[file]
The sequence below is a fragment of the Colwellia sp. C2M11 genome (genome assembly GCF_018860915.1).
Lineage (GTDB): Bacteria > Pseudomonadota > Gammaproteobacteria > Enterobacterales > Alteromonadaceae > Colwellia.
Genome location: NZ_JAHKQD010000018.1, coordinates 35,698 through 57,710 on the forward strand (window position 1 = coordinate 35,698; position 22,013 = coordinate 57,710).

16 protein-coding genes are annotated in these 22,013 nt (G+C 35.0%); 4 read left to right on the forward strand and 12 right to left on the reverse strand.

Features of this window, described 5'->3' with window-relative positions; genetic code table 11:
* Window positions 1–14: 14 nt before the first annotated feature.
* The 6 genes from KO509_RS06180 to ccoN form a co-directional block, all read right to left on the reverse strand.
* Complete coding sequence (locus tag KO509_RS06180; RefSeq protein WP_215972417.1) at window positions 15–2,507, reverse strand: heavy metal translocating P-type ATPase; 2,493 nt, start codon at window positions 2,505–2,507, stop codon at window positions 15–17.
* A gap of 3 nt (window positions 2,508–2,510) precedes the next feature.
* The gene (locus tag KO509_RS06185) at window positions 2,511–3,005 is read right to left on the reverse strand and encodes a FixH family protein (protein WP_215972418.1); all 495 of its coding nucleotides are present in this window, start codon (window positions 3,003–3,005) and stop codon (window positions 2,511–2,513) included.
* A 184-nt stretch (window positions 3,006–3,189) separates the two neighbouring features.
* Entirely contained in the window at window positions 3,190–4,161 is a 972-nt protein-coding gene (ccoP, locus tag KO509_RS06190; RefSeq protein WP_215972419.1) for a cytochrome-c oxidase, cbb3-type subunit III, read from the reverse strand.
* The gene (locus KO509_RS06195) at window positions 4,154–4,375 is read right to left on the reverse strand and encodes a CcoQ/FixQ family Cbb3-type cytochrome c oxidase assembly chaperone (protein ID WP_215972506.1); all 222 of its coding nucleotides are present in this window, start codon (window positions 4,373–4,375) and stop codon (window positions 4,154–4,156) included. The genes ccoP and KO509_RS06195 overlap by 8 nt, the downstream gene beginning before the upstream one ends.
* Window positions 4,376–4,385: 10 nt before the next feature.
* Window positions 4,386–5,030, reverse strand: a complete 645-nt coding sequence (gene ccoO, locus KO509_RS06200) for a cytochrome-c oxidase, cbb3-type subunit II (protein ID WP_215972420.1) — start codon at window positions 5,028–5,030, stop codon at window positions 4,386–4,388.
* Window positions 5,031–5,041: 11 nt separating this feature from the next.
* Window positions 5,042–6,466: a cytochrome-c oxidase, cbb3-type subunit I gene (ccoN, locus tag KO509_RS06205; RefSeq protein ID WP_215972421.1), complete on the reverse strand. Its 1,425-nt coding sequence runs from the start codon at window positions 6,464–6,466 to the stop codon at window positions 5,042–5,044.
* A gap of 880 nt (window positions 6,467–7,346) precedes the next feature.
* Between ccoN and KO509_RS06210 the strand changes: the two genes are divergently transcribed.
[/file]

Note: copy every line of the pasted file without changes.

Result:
The sequence below is a fragment of the Colwellia sp. C2M11 genome (genome assembly GCF_018860915.1).
Lineage (GTDB): Bacteria > Pseudomonadota > Gammaproteobacteria > Enterobacterales > Alteromonadaceae > Colwellia.
Genome location: NZ_JAHKQD010000018.1, coordinates 35,698 through 57,710 on the forward strand (window position 1 = coordinate 35,698; position 22,013 = coordinate 57,710).

16 protein-coding genes are annotated in these 22,013 nt (G+C 35.0%); 4 read left to right on the forward strand and 12 right to left on the reverse strand.

Features of this window, described 5'->3' with window-relative positions; genetic code table 11:
* Window positions 1–14: 14 nt before the first annotated feature.
* The 6 genes from KO509_RS06180 to ccoN form a co-directional block, all read right to left on the reverse strand.
* Complete coding sequence (locus tag KO509_RS06180; RefSeq protein WP_215972417.1) at window positions 15–2,507, reverse strand: heavy metal translocating P-type ATPase; 2,493 nt, start codon at window positions 2,505–2,507, stop codon at window positions 15–17.
* A gap of 3 nt (window positions 2,508–2,510) precedes the next feature.
* The gene (locus tag KO509_RS06185) at window positions 2,511–3,005 is read right to left on the reverse strand and encodes a FixH family protein (protein WP_215972418.1); all 495 of its coding nucleotides are present in this window, start codon (window positions 3,003–3,005) and stop codon (window positions 2,511–2,513) included.
* A 184-nt stretch (window positions 3,006–3,189) separates the two neighbouring features.
* Entirely contained in the window at window positions 3,190–4,161 is a 972-nt protein-coding gene (ccoP, locus tag KO509_RS06190; RefSeq protein WP_215972419.1) for a cytochrome-c oxidase, cbb3-type subunit III, read from the reverse strand.
* The gene (locus KO509_RS06195) at window positions 4,154–4,375 is read right to left on the reverse strand and encodes a CcoQ/FixQ family Cbb3-type cytochrome c oxidase assembly chaperone (protein ID WP_215972506.1); all 222 of its coding nucleotides are present in this window, start codon (window positions 4,373–4,375) and stop codon (window positions 4,154–4,156) included. The genes ccoP and KO509_RS06195 overlap by 8 nt, the downstream gene beginning before the upstream one ends.
* Window positions 4,376–4,385: 10 nt before the next feature.
* Window positions 4,386–5,030, reverse strand: a complete 645-nt coding sequence (gene ccoO, locus KO509_RS06200) for a cytochrome-c oxidase, cbb3-type subunit II (protein ID WP_215972420.1) — start codon at window positions 5,028–5,030, stop codon at window positions 4,386–4,388.
* Window positions 5,031–5,041: 11 nt separating this feature from the next.
* Window positions 5,042–6,466: a cytochrome-c oxidase, cbb3-type subunit I gene (ccoN, locus tag KO509_RS06205; RefSeq protein ID WP_215972421.1), complete on the reverse strand. Its 1,425-nt coding sequence runs from the start codon at window positions 6,464–6,466 to the stop codon at window positions 5,042–5,044.
* A gap of 880 nt (window positions 6,467–7,346) precedes the next feature.
* Between ccoN and KO509_RS06210 the strand changes: the two genes are divergently transcribed.